If the state were not paying any supplement, the savings would be $1,268,036, plus any overhead in the management of the program.
January 13, 2009
Well, I have to hand it to our Governor. It was a joke, saying he would not request the federal money to fund our states unemployment commission, but it looks like he might be successful in getting the four person board eliminated and the director put directly under the executive branch. That’s not bad.
What needs to be looked at though is why the fund was losing money in 2007, and a proper funding formula put in place for the future.
December 11, 2008
First, where is the increase in the gasoline tax? The Governor has really dropped the ball on this issue.
Second, an increase in the cigarette tax should definitely be implemented.
Third, ending the tax holiday for school supplies does not show much support for our students and educators.
Fourth, a $3 a ton increase in the tipping fee at landfills is not a bad idea, particularly if it will discourage out of state trash being dumped in our landfills. They do have to last us.
Fifth, South Carolina’s corporate income tax is already relatively low. The idea of eliminating it entirely, while intriguing, would not allow for selective corporate tax incentives which enable our state to attract business and industry that we deem desirable to the long term health of our state’s economy.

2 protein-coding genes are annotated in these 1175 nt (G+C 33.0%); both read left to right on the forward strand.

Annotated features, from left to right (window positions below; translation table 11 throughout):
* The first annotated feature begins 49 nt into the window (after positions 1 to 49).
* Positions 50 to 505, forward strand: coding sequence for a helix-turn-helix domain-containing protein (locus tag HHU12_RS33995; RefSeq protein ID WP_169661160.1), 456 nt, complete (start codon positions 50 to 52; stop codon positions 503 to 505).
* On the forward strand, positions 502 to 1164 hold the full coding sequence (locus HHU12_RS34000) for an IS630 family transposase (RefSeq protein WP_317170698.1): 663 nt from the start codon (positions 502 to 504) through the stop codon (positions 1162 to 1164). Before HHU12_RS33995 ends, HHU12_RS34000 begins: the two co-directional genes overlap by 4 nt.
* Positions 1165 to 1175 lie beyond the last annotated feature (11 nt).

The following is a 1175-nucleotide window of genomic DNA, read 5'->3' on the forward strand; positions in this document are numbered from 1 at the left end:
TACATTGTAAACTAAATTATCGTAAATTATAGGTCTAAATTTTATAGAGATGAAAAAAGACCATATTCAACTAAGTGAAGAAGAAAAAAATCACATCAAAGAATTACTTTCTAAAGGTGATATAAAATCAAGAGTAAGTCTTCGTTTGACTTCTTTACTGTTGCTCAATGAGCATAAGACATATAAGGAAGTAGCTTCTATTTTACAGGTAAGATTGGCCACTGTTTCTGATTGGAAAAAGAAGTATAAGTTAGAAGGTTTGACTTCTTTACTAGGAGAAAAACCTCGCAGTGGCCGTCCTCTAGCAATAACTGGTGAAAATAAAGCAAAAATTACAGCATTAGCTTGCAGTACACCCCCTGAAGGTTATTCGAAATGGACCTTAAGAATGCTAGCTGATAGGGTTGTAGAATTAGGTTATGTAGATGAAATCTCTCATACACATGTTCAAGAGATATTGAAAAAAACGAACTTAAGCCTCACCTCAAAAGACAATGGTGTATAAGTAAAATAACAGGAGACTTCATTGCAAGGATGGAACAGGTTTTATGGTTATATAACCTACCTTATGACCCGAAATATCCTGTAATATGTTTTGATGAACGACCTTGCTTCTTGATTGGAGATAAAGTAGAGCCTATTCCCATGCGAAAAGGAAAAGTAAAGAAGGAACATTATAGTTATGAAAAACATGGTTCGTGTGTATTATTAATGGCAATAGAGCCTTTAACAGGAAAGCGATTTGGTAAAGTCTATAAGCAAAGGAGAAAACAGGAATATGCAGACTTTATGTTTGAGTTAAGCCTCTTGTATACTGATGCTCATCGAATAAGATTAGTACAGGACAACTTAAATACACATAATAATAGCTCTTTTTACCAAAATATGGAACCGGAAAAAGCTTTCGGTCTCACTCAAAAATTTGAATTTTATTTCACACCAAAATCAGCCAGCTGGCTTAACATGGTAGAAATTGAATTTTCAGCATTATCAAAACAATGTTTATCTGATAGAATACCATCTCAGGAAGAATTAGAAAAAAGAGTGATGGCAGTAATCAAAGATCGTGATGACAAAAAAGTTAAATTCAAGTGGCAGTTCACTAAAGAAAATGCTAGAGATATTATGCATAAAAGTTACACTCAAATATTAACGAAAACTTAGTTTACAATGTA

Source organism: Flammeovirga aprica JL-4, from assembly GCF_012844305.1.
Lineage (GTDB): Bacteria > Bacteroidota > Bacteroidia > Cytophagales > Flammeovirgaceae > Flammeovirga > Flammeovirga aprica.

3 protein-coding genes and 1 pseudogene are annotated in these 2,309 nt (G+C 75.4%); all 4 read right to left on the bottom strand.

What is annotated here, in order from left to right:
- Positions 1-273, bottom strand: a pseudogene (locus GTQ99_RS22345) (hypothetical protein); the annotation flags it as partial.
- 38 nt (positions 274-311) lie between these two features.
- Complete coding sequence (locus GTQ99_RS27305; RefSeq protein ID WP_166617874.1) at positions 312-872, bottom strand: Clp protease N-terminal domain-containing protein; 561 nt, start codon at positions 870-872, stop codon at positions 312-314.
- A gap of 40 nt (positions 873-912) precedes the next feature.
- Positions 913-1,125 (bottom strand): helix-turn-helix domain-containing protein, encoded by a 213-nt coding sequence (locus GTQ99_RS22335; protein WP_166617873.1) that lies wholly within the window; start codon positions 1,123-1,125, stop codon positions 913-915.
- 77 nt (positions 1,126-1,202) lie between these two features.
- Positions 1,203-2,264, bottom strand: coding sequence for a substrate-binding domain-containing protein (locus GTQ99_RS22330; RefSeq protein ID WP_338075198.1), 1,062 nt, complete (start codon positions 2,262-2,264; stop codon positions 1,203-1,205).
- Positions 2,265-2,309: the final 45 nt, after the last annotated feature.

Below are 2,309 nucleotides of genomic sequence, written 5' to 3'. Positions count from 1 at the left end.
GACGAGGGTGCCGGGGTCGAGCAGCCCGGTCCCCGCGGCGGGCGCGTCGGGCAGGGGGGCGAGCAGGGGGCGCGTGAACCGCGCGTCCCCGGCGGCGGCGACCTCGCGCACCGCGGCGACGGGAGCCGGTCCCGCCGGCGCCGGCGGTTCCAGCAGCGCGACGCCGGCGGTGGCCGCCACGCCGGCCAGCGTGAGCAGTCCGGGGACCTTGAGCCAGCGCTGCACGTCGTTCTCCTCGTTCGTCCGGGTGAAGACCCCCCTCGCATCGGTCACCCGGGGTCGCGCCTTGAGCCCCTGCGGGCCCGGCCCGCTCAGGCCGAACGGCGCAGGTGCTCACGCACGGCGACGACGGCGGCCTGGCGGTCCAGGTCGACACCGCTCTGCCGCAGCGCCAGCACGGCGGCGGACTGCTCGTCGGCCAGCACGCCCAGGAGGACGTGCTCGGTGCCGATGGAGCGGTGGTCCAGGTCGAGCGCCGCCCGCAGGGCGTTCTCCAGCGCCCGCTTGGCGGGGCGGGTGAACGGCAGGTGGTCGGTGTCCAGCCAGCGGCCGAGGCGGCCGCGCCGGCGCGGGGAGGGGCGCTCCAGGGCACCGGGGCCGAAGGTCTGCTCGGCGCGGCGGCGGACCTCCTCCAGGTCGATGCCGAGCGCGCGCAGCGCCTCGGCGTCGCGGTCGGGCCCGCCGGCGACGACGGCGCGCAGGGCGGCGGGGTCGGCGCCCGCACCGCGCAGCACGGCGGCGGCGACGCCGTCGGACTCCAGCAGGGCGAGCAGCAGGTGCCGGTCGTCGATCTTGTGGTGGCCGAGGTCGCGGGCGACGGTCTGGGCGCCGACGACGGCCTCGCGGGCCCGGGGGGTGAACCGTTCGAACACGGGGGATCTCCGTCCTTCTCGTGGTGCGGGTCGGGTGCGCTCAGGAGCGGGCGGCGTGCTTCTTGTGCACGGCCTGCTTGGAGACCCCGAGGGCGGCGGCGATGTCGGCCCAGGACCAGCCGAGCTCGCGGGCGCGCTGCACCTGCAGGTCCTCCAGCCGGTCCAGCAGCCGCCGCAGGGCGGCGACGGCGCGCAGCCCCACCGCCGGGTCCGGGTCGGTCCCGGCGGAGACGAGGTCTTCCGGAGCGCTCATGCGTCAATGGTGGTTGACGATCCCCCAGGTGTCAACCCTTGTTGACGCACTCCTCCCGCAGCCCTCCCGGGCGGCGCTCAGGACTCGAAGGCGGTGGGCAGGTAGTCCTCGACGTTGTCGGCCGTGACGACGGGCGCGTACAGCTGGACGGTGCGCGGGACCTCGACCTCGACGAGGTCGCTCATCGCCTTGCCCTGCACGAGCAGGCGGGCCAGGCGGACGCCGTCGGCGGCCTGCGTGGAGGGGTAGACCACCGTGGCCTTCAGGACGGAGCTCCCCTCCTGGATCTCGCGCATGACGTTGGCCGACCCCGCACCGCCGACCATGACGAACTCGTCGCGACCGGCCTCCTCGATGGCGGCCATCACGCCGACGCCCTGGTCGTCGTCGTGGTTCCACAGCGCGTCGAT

Sixth, income tax reform. Our current high bracket of 7% puts South Carolina somewhere in the middle with regard to the rest of the states. The Governor’s proposal to reduce our highest bracket to a flat 3.65 percent is slightly overreaching, but the flat tax aspect is a step in the right direction. We should look at doing away with deductions entirely, for all of the tax brackets. A simplified tax code will help streamline government and reduce costs to businesses and individuals.
Lastly, the Palmetto Institute‘s call for an independent commission to review our state’s tax system should not be ignored.
December 3, 2008
South Carolina’s tax on gasoline currently stands at 35.2 cpg. In comparison, our neighboring states of Georgia and North Carolina have gas tax rates of 44.4 and 48.6 cpg, respectively, according to southcarolinagastaxes.com. Figures include 18.4 cpg federal tax.
With gas prices plummeting and South Carolina tax revenues in freefall, it would be a good time to raise South Carolina’s gas tax by 10 cpg, to be more in line with our neighboring states.
With gas prices so low, an additional floating tax of 10 cpg should be enacted, to be removed when gas prices again reach 2.50 dpg, because you know they will be going back up.
Raising the gas tax would provide the state with much needed revenue, hopefully to be earmarked for transportation infrastructure improvements. It would also help encourage conservation of something that we import 100% of. The less gasoline we import, the more wealth remains in our state.
To those that say it would hurt businesses that depend on gasoline, I would like to point out that just a few months ago fuel prices in our state were pushing four dollars a gallon, and if both of these proposals were enacted now, the price of gasoline in South Carolina would still be around two dollars a gallon.
The time is right for this, with no hesitation or delay.